The objective of the present study was to compare two radiographic scoring methods (the modified Stoke Ankylosing Spondylitis Spine Score (mSASSS) and the Bath Ankylosing Spondylitis Radiology Index-spine (BASRI-spine)) in terms of reliability, construct validity, and feasibility in Turkish ankylosing spondylitis (AS) patients. The study involved seventy-four patients. The patients were evaluated with 100-mm visual analog scale (VAS) for pain, global assessment of patient, and global assessment of doctor. The laboratory evaluations of patients comprised erythrocyte sedimentation rate and serum C-reactive protein. Bath AS Disease Activity Index (BASDAI), Bath AS Functional Index (BASFI), Bath AS Metrology Index (BASMI), and Bath AS Radiology Index (BASRI) were calculated. Bilateral cervical, lumbar spine, and anteroposterior pelvis radiographs of all patients were obtained and evaluated by two radiologists. Each radiograph was scored by two scoring methods, mSASSS and BASRI-spine, and these methods were tested according to the aspects of the Outcome Measures in Rheumatology Clinical Trials filter: reliability, construct validity, and feasibility. The BASRI-spine reached intra- and interobserver intraclass correlation coefficient (ICC) of 0.726 and 0.689, respectively. The mSASSS scores more reliable, with ICC of 0.831 and 0.840, respectively. The BASMI and BASFI correlated significantly with the two scoring systems, respectively (mSASSS r: 0.557, r: 0.319; BASRI-spine r: 0.605, r: 0.285). For the two methods, the magnitude of the correlation with disease duration was similar (mSASSS p < 0.01 and BASRI p < 0.01), but no significant correlation was observed when compared to the BASDAI. It is known that the BASRI-spine is a feasible method that reliably detects damage in patients with AS. However, the present authors believe that, in AS patients, mSASSS should be the radiological scoring method to choose because of less radiation exposure, along with excellent intra- and interobserver reliability.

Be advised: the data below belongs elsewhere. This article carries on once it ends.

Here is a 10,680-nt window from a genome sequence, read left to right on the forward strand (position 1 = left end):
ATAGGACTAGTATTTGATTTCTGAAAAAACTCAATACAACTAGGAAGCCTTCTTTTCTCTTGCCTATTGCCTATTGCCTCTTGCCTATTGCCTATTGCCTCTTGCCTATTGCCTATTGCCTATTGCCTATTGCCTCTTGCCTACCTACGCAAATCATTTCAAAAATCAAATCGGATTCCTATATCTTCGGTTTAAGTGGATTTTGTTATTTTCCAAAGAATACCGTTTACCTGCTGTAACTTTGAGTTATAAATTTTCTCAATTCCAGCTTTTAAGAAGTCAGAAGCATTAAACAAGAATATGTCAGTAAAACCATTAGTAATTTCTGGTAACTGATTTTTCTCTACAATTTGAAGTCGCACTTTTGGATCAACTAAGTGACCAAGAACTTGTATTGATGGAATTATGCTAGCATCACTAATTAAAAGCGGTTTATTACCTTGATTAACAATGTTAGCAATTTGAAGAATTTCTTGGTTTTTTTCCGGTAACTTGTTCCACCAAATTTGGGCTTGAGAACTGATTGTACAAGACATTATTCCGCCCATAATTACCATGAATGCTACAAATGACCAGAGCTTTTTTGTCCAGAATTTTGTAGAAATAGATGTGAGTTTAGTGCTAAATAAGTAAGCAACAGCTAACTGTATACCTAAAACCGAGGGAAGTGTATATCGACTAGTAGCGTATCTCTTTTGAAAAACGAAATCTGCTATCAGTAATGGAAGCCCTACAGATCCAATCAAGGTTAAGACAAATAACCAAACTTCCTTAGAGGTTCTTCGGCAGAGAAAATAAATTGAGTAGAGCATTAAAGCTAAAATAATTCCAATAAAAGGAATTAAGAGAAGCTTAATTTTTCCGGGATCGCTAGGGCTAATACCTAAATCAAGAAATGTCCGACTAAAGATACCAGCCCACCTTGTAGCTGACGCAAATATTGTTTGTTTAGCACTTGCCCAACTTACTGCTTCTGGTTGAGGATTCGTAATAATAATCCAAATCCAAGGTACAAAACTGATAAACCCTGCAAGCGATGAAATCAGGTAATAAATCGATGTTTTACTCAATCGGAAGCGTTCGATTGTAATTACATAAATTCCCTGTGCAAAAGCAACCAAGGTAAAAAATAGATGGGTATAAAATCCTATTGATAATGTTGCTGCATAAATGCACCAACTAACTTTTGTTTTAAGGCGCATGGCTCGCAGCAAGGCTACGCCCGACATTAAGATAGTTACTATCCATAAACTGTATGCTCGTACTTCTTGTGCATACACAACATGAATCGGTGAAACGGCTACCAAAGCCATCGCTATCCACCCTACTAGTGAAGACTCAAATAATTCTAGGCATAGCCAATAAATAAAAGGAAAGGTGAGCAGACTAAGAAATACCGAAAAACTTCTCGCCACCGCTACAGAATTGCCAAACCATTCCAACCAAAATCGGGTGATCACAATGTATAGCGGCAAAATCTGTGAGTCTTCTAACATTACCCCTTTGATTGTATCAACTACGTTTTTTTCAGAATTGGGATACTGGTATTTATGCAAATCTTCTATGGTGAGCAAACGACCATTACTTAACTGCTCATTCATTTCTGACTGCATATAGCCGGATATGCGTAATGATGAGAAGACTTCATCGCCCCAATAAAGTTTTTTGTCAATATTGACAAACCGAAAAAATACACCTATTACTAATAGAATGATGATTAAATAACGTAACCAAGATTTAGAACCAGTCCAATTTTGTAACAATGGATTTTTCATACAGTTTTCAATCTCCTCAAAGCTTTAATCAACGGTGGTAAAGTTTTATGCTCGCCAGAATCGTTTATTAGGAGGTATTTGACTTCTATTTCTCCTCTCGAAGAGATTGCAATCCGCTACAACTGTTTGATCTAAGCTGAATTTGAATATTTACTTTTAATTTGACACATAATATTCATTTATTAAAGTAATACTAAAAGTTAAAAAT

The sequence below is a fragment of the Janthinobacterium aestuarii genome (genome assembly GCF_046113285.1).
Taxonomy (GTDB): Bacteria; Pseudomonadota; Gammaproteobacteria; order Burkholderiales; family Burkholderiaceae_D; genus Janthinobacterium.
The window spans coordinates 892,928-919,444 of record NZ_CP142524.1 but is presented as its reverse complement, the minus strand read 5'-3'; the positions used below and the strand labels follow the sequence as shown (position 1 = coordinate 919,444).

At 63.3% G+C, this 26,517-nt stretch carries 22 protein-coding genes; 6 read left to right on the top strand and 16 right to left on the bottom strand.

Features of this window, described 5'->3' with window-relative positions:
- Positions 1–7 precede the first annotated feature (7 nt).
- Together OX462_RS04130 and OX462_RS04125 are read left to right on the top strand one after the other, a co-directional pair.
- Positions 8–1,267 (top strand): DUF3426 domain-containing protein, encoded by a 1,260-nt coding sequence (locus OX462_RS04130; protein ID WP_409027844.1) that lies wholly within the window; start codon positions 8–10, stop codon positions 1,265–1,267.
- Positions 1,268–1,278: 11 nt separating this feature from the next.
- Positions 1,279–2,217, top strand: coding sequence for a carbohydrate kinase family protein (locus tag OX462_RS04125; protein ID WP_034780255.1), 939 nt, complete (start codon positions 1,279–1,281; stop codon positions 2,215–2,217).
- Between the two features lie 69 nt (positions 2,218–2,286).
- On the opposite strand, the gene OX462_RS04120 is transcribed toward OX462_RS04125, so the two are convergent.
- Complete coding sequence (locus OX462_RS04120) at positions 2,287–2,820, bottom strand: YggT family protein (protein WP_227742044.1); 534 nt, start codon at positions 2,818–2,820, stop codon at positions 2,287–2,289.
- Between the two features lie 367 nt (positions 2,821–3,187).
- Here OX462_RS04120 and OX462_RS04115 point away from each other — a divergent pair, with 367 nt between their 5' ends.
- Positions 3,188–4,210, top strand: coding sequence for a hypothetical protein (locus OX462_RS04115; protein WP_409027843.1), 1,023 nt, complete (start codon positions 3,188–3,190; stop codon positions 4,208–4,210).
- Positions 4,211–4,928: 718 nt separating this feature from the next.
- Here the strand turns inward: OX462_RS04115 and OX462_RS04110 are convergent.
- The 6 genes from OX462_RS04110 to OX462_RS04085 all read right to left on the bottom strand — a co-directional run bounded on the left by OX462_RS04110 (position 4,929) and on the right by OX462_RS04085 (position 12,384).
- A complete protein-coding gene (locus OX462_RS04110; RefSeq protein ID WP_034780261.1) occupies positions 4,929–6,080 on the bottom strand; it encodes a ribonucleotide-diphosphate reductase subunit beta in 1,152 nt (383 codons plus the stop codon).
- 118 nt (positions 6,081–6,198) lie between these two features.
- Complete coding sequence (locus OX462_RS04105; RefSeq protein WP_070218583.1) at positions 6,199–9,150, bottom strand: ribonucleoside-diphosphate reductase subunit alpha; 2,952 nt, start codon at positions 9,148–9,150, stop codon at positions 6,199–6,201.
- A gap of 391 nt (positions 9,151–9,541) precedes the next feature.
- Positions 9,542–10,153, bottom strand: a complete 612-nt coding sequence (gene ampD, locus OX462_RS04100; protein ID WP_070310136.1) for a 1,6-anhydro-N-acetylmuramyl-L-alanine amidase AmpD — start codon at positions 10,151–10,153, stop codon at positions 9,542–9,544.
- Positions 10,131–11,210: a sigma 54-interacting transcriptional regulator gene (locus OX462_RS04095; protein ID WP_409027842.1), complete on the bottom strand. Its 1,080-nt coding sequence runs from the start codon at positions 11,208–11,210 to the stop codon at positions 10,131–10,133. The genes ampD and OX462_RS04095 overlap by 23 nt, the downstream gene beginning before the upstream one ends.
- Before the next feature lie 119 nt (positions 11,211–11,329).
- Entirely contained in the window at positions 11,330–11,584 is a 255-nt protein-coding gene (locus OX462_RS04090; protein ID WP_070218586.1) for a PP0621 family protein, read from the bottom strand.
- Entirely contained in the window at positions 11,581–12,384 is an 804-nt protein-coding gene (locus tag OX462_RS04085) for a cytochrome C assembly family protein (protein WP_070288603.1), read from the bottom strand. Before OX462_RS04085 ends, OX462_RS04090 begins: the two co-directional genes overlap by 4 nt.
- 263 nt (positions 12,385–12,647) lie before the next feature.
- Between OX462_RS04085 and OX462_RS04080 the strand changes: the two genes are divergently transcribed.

Ankylosing spondylitis Intra- and interobserver reliability Radiographic scoring methods